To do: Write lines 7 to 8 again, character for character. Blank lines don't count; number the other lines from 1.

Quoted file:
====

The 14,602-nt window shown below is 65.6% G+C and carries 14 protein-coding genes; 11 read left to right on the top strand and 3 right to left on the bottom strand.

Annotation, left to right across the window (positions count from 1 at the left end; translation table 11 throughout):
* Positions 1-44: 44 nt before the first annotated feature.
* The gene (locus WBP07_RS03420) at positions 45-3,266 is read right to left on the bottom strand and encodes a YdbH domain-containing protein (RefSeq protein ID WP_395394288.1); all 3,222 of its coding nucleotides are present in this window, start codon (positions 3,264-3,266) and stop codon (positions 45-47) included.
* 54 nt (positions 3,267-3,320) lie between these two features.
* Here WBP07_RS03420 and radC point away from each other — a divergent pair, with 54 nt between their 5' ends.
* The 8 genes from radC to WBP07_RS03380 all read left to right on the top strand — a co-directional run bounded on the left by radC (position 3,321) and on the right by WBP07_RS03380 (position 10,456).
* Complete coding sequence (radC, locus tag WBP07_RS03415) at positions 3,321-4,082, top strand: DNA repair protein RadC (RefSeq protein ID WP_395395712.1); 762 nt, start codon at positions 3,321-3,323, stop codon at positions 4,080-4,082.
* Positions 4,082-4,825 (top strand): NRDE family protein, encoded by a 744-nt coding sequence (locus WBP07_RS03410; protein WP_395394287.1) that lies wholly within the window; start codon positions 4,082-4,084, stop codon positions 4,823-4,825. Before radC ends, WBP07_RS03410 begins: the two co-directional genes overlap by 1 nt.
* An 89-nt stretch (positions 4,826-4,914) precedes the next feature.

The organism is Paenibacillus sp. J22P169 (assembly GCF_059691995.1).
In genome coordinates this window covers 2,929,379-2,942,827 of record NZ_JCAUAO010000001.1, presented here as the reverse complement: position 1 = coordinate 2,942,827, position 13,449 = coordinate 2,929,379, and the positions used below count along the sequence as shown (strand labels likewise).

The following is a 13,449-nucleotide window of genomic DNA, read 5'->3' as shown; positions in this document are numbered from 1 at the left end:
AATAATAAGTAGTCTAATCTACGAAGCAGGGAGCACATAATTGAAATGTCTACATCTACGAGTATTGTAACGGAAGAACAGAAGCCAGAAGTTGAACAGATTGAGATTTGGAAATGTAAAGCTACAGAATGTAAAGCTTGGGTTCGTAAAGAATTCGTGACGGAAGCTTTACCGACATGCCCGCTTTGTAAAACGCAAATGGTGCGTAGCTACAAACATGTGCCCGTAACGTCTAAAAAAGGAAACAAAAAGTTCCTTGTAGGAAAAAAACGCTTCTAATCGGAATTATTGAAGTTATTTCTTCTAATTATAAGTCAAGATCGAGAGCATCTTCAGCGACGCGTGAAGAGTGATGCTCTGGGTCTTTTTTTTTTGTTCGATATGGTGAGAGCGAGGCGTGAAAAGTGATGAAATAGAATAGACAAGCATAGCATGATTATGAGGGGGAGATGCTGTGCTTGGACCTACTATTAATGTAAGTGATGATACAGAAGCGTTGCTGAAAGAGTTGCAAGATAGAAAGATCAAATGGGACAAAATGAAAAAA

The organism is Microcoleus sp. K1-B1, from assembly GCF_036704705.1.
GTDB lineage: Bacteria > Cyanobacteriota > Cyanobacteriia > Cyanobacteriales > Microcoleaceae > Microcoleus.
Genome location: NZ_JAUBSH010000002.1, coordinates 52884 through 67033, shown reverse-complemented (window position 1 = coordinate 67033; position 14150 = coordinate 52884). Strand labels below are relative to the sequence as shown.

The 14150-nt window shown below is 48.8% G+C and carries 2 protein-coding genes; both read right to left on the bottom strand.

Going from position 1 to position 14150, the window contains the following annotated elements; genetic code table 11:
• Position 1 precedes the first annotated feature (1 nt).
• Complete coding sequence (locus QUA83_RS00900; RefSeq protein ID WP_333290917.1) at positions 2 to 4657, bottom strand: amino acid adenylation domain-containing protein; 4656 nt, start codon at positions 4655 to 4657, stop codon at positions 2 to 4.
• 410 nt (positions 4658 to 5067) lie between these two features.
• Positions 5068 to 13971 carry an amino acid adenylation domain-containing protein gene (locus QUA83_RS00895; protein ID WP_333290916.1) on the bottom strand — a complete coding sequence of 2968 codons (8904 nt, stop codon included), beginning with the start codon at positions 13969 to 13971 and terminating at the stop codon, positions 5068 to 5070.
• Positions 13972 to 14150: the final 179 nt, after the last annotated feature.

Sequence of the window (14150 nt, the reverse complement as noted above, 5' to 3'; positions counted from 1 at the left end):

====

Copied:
* The 8 genes from radC to WBP07_RS03380 all read left to right on the top strand — a co-directional run bounded on the left by radC (position 3,321) and on the right by WBP07_RS03380 (position 10,456).
* Complete coding sequence (radC, locus tag WBP07_RS03415) at positions 3,321-4,082, top strand: DNA repair protein RadC (RefSeq protein ID WP_395395712.1); 762 nt, start codon at positions 3,321-3,323, stop codon at positions 4,080-4,082.